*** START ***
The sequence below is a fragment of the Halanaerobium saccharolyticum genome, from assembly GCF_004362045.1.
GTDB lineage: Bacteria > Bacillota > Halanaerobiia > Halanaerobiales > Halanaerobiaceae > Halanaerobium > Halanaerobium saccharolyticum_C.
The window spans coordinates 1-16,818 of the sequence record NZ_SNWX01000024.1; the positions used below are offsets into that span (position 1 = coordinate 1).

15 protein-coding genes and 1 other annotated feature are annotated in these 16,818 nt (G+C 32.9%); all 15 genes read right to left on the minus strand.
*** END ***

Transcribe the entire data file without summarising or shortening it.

The sequence below is a fragment of the Halanaerobium saccharolyticum genome, from assembly GCF_004362045.1.
GTDB lineage: Bacteria > Bacillota > Halanaerobiia > Halanaerobiales > Halanaerobiaceae > Halanaerobium > Halanaerobium saccharolyticum_C.
The window spans coordinates 1-16,818 of the sequence record NZ_SNWX01000024.1; the positions used below are offsets into that span (position 1 = coordinate 1).

15 protein-coding genes and 1 other annotated feature are annotated in these 16,818 nt (G+C 32.9%); all 15 genes read right to left on the minus strand.